Parkinson’s disease is a nervous system disorder that affects movement. Symptoms often start gradually with a barely noticeable tremor in one hand. Parkinson’s also commonly causes stiffness or slowing of movement.
Nearly 1 million Americans live with Parkinson’s disease, and 60,000 are newly diagnosed each year, according to the Parkinson’s Foundation. Most people who are diagnosed are in their 60s, with men being 1.5 times more likely to develop Parkinson’s disease than women.
To help raise awareness, the Parkinson’s Foundation promotes the 10 early warning signs of Parkinson’s disease. These signs are designed to help someone recognize the possibility of Parkinson’s disease. Having one sign is not a cause of concern, but two or more signs should result in a discussion with your primary care physician to see if a referral with a neurologist is necessary.
- Tremor: A tremor or slight shaking of the finger, thumb, hand or chin while at rest is a common early sign. Shaking can also be normal after excessive exercise, from stress, with injuries, or certain medications.
- Small handwriting: If the way you write has changed, for example the words are smaller and crowded together, it might be a sign of Parkinson’s. Your writing can also change as you get older if you have stiff hands or fingers, or poor vision.
- Loss of smell: Trouble smelling strong smells like bananas, dill pickles and licorice can be a concern when discussing Parkinson’s. You can also lose your sense of smell due to cold, flu or a stuffy nose, but it should return as your symptoms improve.
- Trouble sleeping: If your spouse has commented on you thrashing around in bed during sleep, it might be a sign of Parkinson’s. Everyone has a night when they “toss and turn” instead of sleeping. But for Parkinson’s the thrashing tends to occur when they are in a deep sleep.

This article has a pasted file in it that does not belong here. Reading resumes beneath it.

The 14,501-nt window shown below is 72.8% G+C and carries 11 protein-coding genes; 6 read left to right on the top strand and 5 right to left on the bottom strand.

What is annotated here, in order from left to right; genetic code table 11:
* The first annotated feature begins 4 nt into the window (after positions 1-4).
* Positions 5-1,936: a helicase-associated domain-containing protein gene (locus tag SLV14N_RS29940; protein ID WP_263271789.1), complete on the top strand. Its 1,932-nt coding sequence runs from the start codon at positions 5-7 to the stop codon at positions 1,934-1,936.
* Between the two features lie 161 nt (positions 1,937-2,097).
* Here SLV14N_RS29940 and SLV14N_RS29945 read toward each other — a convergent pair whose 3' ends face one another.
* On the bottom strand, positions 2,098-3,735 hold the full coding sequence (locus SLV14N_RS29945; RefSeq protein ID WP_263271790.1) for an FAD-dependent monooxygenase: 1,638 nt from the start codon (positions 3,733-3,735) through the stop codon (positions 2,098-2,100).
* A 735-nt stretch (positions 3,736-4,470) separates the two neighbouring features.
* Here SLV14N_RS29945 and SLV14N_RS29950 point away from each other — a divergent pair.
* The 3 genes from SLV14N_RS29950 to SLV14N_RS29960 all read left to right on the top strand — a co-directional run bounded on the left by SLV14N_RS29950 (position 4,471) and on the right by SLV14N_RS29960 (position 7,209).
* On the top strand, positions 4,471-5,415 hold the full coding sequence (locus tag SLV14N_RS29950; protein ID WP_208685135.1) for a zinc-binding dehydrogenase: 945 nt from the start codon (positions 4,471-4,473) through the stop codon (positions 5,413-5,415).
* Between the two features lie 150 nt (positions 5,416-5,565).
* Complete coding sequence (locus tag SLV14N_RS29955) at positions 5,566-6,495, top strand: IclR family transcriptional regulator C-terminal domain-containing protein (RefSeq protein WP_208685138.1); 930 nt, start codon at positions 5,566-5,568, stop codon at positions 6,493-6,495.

- Trouble moving or walking: Stiffness in the body, arms or legs that does not go away with movement can be a sign of Parkinson’s. An individual also might have stiffness or pain in the shoulder or hips. Patients who have injured their arm or shoulder will feel stiffness until the injury is healed. Arthritis also might cause this same symptom.
- Constipation: Parkinson’s disease can mean trouble moving your bowels without straining every day. Anyone who does not consume enough water or fiber in their diet will have this same problem. Also, some medications cause constipation.
- A soft or low voice: A change in voice, with other people telling you your voice is very soft or you sound hoarse, can be a sign, too. Coughs or colds can cause the same sound but, again, your voice should return to normal once you are well.
- Masked face: Another sign of Parkinson’s disease is facial masking. This is a serious, depressed or mad look on your face even when you are not in a bad mood. There are certain medications that can cause you to have the same serious or staring look, but you will go back to the way you were once you stop the medication.
- Dizziness or fainting: When you stand up out of a chair and feel dizzy or faint, it can be a sign of low blood pressure, which can be linked to Parkinson’s. Dizziness happens to everyone from time to time, but if it is on a regular basis, you should see your physician.
- Stooping or hunching over: Stooping, leaning or slouching when standing can be a sign of Parkinson’s. It also can be a result of pain from injury, illness or a bone problem.
Dr. Deborah Kirby is a board certified neurologist with McLeod Neurological Associates. She specializes in neuromuscular disorders, nerve conduction studies and migraine management. She also sees a broad range of neurologic disorders, including multiple sclerosis, Parkinson’s disease and seizures. She is accepting new patients by physician referral.